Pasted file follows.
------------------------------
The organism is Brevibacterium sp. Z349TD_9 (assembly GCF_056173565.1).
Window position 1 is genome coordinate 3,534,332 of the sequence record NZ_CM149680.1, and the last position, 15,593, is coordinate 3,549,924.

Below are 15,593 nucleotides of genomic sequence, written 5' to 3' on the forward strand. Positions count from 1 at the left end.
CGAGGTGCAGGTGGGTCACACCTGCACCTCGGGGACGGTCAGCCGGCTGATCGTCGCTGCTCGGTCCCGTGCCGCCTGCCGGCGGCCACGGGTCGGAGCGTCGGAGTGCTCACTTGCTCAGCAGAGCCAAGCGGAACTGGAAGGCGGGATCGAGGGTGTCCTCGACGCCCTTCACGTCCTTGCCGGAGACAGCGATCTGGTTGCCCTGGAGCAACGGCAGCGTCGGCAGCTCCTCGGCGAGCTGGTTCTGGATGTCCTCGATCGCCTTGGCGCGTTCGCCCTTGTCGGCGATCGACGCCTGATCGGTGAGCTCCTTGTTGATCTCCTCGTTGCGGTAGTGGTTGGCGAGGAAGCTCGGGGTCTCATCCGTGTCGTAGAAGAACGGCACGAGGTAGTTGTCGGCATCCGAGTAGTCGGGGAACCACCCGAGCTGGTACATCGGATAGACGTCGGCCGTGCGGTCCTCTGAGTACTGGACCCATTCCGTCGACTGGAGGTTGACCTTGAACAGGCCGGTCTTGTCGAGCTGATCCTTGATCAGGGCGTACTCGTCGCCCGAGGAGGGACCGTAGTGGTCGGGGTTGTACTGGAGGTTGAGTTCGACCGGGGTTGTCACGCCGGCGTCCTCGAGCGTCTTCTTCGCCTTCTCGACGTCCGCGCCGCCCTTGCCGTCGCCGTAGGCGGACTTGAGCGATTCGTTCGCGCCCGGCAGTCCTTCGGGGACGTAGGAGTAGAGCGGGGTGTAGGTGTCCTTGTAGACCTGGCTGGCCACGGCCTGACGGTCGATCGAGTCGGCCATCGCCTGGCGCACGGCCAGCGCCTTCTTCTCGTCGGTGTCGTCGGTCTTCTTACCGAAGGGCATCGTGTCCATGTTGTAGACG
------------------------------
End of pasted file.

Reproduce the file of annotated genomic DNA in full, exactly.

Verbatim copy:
The organism is Brevibacterium sp. Z349TD_9 (assembly GCF_056173565.1).
Window position 1 is genome coordinate 3,534,332 of the sequence record NZ_CM149680.1, and the last position, 15,593, is coordinate 3,549,924.

Below are 15,593 nucleotides of genomic sequence, written 5' to 3' on the forward strand. Positions count from 1 at the left end.
CGAGGTGCAGGTGGGTCACACCTGCACCTCGGGGACGGTCAGCCGGCTGATCGTCGCTGCTCGGTCCCGTGCCGCCTGCCGGCGGCCACGGGTCGGAGCGTCGGAGTGCTCACTTGCTCAGCAGAGCCAAGCGGAACTGGAAGGCGGGATCGAGGGTGTCCTCGACGCCCTTCACGTCCTTGCCGGAGACAGCGATCTGGTTGCCCTGGAGCAACGGCAGCGTCGGCAGCTCCTCGGCGAGCTGGTTCTGGATGTCCTCGATCGCCTTGGCGCGTTCGCCCTTGTCGGCGATCGACGCCTGATCGGTGAGCTCCTTGTTGATCTCCTCGTTGCGGTAGTGGTTGGCGAGGAAGCTCGGGGTCTCATCCGTGTCGTAGAAGAACGGCACGAGGTAGTTGTCGGCATCCGAGTAGTCGGGGAACCACCCGAGCTGGTACATCGGATAGACGTCGGCCGTGCGGTCCTCTGAGTACTGGACCCATTCCGTCGACTGGAGGTTGACCTTGAACAGGCCGGTCTTGTCGAGCTGATCCTTGATCAGGGCGTACTCGTCGCCCGAGGAGGGACCGTAGTGGTCGGGGTTGTACTGGAGGTTGAGTTCGACCGGGGTTGTCACGCCGGCGTCCTCGAGCGTCTTCTTCGCCTTCTCGACGTCCGCGCCGCCCTTGCCGTCGCCGTAGGCGGACTTGAGCGATTCGTTCGCGCCCGGCAGTCCTTCGGGGACGTAGGAGTAGAGCGGGGTGTAGGTGTCCTTGTAGACCTGGCTGGCCACGGCCTGACGGTCGATCGAGTCGGCCATCGCCTGGCGCACGGCCAGCGCCTTCTTCTCGTCGGTGTCGTCGGTCTTCTTACCGAAGGGCATCGTGTCCATGTTGTAGACG